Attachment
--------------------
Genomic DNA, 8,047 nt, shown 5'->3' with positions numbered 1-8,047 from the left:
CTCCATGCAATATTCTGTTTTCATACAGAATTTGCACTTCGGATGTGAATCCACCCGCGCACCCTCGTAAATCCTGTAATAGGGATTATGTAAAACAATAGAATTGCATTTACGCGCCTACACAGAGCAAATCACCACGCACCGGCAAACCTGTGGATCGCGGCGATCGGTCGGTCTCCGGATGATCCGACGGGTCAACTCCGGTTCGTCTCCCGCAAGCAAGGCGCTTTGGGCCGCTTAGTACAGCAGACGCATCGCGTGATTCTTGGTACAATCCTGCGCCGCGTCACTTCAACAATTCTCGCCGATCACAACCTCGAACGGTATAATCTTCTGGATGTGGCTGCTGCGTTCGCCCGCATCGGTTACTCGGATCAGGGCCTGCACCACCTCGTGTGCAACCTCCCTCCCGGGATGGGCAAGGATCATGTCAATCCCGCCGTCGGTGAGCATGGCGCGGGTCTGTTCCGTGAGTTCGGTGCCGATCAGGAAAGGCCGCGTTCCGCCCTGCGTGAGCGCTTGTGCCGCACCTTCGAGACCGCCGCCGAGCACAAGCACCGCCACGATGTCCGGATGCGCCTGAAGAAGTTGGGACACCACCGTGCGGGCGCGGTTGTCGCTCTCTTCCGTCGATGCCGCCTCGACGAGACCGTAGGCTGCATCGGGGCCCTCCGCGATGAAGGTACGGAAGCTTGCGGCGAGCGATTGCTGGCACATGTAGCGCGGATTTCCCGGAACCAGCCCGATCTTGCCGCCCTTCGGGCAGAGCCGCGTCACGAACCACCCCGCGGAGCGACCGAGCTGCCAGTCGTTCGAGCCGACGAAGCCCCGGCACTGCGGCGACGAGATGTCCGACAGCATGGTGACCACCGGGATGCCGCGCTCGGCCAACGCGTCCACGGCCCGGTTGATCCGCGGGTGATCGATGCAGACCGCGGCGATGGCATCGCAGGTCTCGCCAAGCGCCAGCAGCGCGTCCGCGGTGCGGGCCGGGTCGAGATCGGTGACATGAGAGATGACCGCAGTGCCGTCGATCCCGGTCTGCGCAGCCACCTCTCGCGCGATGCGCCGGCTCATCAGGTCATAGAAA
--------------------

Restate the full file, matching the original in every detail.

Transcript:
Genomic DNA, 8,047 nt, shown 5'->3' with positions numbered 1-8,047 from the left:
CTCCATGCAATATTCTGTTTTCATACAGAATTTGCACTTCGGATGTGAATCCACCCGCGCACCCTCGTAAATCCTGTAATAGGGATTATGTAAAACAATAGAATTGCATTTACGCGCCTACACAGAGCAAATCACCACGCACCGGCAAACCTGTGGATCGCGGCGATCGGTCGGTCTCCGGATGATCCGACGGGTCAACTCCGGTTCGTCTCCCGCAAGCAAGGCGCTTTGGGCCGCTTAGTACAGCAGACGCATCGCGTGATTCTTGGTACAATCCTGCGCCGCGTCACTTCAACAATTCTCGCCGATCACAACCTCGAACGGTATAATCTTCTGGATGTGGCTGCTGCGTTCGCCCGCATCGGTTACTCGGATCAGGGCCTGCACCACCTCGTGTGCAACCTCCCTCCCGGGATGGGCAAGGATCATGTCAATCCCGCCGTCGGTGAGCATGGCGCGGGTCTGTTCCGTGAGTTCGGTGCCGATCAGGAAAGGCCGCGTTCCGCCCTGCGTGAGCGCTTGTGCCGCACCTTCGAGACCGCCGCCGAGCACAAGCACCGCCACGATGTCCGGATGCGCCTGAAGAAGTTGGGACACCACCGTGCGGGCGCGGTTGTCGCTCTCTTCCGTCGATGCCGCCTCGACGAGACCGTAGGCTGCATCGGGGCCCTCCGCGATGAAGGTACGGAAGCTTGCGGCGAGCGATTGCTGGCACATGTAGCGCGGATTTCCCGGAACCAGCCCGATCTTGCCGCCCTTCGGGCAGAGCCGCGTCACGAACCACCCCGCGGAGCGACCGAGCTGCCAGTCGTTCGAGCCGACGAAGCCCCGGCACTGCGGCGACGAGATGTCCGACAGCATGGTGACCACCGGGATGCCGCGCTCGGCCAACGCGTCCACGGCCCGGTTGATCCGCGGGTGATCGATGCAGACCGCGGCGATGGCATCGCAGGTCTCGCCAAGCGCCAGCAGCGCGTCCGCGGTGCGGGCCGGGTCGAGATCGGTGACATGAGAGATGACCGCAGTGCCGTCGATCCCGGTCTGCGCAGCCACCTCTCGCGCGATGCGCCGGCTCATCAGGTCATAGAAA